A tuxedo-clad beaver, Mr. Herbert Timberteeth, strides across a stage, red curtains closed. The right and left pages unfold (curtains drawn open) revealing clusters of critters, lions, wolves, pigeons, cows, monkeys, horses, worms, warthogs, frogs, shrimp, kangaroos and mice all elegantly attired. An octopus sits at the piano four arms adjusting the pages of his musical score as we read:
Ladies and gentlemen! Boys and girls!
Here, for the first time, I present my new song,
"What Animals Like Most."
A-one, a-two, a-one, two, three, and...
The first three groups, looking slightly woebegone, sing their lyrics, every other one rhyming with the previous group's last word. The fourth group, strangely enough is smiling. Why are they smiling? The cows have decided that they are going to say dig instead of moo.
"Dig?" says composer/conductor Timberteeth. Dig, as we readers well know, does not rhyme with the pigeon's coo. What's a conductor to do?
The presentation continues as the next three set of animals voice their lines perfectly, looking worried, until again the warthogs, grinning widely, ad lib. The angry buck-toothed director stops the performance, a button popping off his coat. Baton raised he strives for order but the creatures are in full revolt now.
Frazzled by this turn of events he is ready to quit. Quitting is not what the animals want. Looking straight into the audience he asks:
Are you sure you want to hear what the animals really like?
What they like does not rhyme. What they like is anything but ordinary; flower arranging lions, ballet dancing pigeons, skiing shrimp and other oddities span the next seven pages until another twist squeaks in. Several other adornments falling off Mr. Herbert Timberteeth's tux precedes his final meltdown.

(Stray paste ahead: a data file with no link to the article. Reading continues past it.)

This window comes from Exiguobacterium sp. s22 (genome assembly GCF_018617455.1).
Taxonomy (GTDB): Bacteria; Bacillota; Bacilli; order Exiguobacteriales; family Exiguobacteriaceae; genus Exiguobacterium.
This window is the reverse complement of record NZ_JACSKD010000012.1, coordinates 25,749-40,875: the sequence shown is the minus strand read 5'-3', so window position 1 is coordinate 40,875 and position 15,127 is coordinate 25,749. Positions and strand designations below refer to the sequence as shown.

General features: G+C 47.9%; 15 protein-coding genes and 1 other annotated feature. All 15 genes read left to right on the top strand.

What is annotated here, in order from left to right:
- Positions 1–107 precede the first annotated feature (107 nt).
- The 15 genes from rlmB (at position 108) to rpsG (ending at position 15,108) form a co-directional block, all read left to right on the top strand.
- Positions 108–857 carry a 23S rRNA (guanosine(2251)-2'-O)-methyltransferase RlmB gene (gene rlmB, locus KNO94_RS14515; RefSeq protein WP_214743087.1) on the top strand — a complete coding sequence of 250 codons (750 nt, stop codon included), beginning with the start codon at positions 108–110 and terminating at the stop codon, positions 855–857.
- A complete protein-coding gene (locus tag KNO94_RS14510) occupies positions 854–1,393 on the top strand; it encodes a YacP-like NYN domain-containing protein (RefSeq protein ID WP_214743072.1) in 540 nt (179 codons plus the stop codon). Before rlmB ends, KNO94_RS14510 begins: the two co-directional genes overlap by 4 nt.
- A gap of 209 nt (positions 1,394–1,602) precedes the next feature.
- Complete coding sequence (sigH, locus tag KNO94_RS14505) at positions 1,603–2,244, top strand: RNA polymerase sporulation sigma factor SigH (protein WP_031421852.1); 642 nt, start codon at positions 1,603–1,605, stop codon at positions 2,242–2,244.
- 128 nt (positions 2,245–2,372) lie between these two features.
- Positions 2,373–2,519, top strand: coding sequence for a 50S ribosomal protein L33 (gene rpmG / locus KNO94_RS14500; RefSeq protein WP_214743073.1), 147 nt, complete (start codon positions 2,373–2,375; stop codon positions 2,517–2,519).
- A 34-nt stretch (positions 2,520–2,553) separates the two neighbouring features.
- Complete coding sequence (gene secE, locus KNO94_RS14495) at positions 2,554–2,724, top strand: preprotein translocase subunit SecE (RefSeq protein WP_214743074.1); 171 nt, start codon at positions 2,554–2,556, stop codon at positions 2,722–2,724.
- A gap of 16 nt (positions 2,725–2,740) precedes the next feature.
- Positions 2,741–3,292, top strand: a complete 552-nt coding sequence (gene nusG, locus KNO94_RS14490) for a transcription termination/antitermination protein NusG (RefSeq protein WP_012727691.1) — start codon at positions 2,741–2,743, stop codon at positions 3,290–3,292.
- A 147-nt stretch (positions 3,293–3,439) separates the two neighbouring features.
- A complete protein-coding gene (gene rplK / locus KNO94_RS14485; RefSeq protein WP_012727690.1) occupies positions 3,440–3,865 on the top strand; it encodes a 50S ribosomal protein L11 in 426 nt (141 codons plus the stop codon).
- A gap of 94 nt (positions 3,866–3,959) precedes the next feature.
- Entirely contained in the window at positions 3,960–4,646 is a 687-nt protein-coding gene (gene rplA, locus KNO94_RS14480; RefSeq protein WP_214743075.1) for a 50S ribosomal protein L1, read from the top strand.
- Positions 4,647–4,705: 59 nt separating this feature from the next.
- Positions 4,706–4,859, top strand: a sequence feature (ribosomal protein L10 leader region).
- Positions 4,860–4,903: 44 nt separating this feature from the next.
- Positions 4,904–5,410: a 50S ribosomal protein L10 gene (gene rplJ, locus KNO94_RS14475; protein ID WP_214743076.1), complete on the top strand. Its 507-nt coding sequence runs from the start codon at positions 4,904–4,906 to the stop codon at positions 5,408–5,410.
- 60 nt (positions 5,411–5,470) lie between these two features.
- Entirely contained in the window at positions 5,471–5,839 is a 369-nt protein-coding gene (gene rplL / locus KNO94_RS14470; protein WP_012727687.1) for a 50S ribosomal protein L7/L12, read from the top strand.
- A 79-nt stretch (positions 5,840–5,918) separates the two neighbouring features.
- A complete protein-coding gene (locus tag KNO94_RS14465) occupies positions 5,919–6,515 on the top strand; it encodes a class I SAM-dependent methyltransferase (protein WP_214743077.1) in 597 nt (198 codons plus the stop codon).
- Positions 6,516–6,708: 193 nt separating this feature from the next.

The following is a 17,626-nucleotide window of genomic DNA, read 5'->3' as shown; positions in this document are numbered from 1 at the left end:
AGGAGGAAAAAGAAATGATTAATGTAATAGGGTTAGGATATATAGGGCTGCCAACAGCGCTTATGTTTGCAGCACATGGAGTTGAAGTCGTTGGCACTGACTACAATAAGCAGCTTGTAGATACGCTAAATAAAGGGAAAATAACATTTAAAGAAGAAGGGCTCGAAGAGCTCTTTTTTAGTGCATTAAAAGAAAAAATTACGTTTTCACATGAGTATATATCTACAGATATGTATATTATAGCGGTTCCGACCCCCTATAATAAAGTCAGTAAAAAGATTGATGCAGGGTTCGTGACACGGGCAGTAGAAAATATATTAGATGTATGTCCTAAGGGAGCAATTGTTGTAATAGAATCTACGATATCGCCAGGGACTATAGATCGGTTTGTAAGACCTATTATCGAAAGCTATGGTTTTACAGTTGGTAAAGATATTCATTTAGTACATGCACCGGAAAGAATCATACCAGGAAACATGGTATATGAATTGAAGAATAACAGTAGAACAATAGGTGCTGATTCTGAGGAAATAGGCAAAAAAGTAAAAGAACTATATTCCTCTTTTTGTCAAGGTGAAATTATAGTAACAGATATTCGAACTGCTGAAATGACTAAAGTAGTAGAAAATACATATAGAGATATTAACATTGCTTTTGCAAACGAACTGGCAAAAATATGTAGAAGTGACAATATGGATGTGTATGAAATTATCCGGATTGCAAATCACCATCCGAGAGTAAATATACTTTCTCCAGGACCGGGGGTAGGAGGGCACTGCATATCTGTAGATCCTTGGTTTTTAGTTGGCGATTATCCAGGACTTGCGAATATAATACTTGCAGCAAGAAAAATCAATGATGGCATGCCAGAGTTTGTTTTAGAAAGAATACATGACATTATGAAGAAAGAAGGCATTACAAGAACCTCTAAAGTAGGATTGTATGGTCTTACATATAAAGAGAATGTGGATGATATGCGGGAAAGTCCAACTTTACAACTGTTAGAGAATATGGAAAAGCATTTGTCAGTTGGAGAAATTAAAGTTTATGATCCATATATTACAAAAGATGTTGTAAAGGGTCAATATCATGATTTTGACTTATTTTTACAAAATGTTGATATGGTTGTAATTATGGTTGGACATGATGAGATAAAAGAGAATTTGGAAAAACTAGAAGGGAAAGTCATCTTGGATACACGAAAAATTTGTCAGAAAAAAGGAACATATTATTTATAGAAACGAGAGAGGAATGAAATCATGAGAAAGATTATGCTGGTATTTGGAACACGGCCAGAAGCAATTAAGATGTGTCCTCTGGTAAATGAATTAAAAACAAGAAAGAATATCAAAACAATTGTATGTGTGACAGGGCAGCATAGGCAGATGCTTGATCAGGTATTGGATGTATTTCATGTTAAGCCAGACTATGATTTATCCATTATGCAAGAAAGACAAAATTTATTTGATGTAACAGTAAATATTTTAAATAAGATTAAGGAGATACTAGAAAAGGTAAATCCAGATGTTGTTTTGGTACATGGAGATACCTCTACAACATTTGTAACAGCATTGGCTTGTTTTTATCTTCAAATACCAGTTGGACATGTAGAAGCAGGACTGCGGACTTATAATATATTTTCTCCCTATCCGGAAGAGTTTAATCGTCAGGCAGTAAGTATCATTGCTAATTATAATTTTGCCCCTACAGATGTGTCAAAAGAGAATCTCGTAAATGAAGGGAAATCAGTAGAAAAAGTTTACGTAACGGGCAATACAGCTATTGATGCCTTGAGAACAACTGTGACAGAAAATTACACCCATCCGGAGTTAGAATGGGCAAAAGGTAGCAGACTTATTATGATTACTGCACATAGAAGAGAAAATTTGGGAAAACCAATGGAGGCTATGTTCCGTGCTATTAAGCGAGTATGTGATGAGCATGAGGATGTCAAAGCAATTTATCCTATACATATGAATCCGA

His attempt to close the curtains in disgust provides readers with another four-page fold. This array of text and pictures leaves no doubt that individuality rules. There is no place for pigeonholing in this performance, not even for Mr. Herbert Timberteeth, it would seem.
Using pen and ink and marker pens Fiona Robinson depicts the story's events, the character's unique pastimes, and a full range of emotion on heavy cream-colored paper bright with color and animation. Humor resonates throughout in the obvious and in the tiniest of details; two overalls wearing squirrels are pasting up the title page billboard-style while a sunglasses wearing third lounges in a lawn chair, one of the skiing shrimp is wearing casts on three of her feet, rabbits from the magic show wolves are rampant and multiplying. Each reading brings new particulars to light, even the front cover.
Get ready to laugh loud and long from cover to cover as Fiona Robinson writes and illustrates What Animals Really Like. Not only is this title pure fun to read, it lends itself to further discovery; having readers ponder other animals and what they may like or not like that breaks the mold. Divide a group into smaller groups; one providing the activities, the other the animals. There's nothing better than the combination of learning and laughter.